Many times I’ve used a RIA or a website and wanted it to behave differently or have an additional functionality that I need. Thanks to Greasemonkey this is possible.
We live in a jQueritifed world where most of the web pages use jQuery.
That’s why on of the things that I need to do most of the time when I write a userscript is to reuse the jQuery from the webpage without loading a new jQuery instance from the web. This will make my script much more responsive and who needs to load something that is already there.
Save your time by not reinventing the wheel and just use the boilerplate code I’m using for my Greasemonkey scripts.
Let’s take a close look at the code. First we need to declare the global jQuery and $ variables. We’ll populate the with the jQuery instance.
Next is the addJQuery function. Here we use the unsafeWindow objects. This gives us access to the web page underlying window object. From there we obtain a reference to jQuery by using window.jQuery.noConflict(). The noConflict function is required so that our script can stay undetected from the main page.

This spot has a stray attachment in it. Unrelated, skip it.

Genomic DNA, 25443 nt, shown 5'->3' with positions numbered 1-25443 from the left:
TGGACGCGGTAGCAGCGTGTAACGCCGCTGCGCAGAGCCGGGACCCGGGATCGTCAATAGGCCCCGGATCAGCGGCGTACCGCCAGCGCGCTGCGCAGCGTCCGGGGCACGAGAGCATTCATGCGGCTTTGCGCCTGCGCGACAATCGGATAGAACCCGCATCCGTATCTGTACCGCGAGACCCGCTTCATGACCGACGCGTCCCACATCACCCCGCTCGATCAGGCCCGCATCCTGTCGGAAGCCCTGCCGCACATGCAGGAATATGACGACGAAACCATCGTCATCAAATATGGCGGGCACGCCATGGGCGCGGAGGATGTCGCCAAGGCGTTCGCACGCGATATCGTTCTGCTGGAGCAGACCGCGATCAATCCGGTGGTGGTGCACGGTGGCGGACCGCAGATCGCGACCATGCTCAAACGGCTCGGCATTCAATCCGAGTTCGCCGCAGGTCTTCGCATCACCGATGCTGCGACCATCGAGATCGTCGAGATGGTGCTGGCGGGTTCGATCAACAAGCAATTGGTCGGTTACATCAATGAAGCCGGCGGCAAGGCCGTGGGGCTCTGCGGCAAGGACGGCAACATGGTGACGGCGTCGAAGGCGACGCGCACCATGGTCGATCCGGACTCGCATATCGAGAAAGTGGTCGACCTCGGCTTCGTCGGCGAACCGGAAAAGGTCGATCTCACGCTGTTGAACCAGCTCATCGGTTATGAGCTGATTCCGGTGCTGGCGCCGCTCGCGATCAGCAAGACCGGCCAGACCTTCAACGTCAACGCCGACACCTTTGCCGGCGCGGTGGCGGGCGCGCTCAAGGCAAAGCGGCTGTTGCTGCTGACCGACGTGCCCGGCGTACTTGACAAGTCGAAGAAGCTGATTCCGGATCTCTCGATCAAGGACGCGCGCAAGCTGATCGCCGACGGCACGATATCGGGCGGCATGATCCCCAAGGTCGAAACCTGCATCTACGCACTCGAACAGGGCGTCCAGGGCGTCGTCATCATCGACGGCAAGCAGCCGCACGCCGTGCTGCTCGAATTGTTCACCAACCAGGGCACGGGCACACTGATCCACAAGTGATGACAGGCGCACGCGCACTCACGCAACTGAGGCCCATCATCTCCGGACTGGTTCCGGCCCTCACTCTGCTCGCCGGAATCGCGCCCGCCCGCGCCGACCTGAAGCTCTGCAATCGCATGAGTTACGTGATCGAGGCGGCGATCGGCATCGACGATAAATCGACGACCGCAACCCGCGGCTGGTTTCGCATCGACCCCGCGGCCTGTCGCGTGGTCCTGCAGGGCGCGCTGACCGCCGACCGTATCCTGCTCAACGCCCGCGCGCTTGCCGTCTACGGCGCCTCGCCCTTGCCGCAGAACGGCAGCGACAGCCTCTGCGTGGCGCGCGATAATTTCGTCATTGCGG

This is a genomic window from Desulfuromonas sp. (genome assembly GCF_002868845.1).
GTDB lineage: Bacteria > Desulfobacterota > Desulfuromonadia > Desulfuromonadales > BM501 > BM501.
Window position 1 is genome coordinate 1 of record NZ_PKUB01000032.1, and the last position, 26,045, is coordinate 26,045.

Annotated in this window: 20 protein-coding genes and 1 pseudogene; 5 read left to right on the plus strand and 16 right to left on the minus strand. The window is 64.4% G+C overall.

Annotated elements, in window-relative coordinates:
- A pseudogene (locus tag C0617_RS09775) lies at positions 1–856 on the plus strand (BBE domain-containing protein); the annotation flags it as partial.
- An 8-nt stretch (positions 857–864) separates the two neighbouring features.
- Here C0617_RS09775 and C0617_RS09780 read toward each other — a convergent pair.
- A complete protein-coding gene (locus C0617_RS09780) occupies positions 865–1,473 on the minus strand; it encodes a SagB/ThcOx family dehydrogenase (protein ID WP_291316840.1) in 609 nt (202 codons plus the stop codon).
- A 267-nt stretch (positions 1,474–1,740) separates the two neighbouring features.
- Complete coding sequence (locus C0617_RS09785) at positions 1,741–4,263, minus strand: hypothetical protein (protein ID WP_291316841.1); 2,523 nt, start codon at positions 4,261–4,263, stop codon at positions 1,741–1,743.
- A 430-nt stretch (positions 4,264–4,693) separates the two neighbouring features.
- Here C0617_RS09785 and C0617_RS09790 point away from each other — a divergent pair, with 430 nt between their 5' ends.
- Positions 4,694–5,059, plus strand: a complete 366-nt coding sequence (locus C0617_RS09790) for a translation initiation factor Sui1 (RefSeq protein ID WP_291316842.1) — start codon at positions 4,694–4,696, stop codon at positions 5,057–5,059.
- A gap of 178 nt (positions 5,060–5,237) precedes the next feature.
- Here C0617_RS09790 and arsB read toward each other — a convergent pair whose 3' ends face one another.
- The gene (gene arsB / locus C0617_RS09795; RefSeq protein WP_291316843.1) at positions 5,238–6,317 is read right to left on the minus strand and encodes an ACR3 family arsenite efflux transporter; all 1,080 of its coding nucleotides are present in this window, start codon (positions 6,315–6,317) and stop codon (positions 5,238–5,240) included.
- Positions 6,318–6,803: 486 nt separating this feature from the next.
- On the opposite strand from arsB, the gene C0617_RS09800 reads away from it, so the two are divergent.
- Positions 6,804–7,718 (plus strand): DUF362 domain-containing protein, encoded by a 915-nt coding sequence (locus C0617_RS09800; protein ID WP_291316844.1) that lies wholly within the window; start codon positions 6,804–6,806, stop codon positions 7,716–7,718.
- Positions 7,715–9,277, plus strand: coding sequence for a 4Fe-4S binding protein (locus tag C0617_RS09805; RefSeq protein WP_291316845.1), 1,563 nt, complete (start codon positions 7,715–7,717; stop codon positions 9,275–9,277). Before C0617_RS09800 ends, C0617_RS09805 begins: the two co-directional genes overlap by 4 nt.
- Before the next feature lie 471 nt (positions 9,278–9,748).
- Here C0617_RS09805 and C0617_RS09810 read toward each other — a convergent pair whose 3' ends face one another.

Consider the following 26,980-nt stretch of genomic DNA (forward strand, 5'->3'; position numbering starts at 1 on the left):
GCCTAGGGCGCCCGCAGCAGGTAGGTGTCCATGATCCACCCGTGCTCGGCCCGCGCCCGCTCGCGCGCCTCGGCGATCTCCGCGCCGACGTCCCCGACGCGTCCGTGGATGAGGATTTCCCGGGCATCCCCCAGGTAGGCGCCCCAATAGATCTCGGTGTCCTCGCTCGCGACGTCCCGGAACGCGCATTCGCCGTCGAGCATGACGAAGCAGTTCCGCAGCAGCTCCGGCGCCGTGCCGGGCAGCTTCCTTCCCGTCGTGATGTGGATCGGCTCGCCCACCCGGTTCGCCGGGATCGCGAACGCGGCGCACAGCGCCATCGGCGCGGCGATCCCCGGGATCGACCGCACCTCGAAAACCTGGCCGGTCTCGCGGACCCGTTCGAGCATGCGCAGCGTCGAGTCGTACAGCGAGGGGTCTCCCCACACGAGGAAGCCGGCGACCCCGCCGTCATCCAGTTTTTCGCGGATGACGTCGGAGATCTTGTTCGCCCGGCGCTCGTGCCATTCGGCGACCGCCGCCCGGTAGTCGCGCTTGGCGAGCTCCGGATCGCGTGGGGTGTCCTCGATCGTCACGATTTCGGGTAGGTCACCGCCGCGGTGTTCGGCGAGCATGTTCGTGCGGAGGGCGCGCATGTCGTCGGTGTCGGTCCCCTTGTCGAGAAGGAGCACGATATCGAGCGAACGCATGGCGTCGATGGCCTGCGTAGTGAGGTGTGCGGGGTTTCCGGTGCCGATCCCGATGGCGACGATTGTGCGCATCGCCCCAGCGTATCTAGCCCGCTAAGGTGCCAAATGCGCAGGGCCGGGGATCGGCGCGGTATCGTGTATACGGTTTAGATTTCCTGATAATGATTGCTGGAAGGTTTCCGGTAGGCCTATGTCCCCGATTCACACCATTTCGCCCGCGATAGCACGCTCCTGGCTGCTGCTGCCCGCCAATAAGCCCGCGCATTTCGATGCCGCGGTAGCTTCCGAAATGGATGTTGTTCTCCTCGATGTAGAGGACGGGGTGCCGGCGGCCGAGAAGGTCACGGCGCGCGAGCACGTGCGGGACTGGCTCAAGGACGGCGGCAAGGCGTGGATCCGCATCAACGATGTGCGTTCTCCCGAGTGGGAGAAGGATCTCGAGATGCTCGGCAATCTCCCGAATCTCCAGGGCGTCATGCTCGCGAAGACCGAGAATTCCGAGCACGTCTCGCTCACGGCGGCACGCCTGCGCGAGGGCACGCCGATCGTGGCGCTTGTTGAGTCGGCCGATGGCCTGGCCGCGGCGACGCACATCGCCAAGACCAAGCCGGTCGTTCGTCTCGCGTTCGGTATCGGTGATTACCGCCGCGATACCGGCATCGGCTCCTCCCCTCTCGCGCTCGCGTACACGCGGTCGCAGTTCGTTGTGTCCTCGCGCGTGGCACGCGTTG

This approach will work only in Firefox with the Greasemonkey extension. For Opera we need another less elegant approach. We create a div element on the document and then get the window object through a click handler. This is the only solution I’ve found so far so if you know a better way do this feel free to share it.
All we have to do after that is to write our customization code using the full force of jQuery. The pageModifiers at the bottom of the script is an associative array that I use. It makes it really simple to attach code to different page in the same domain (as you’ll need most of the time). The key is a substring from the URL and if it’s matched then the value – your handler function will be called.
This method doesn’t work in Chrome anymore. You’ll have add jQuery in your extension folder or load it.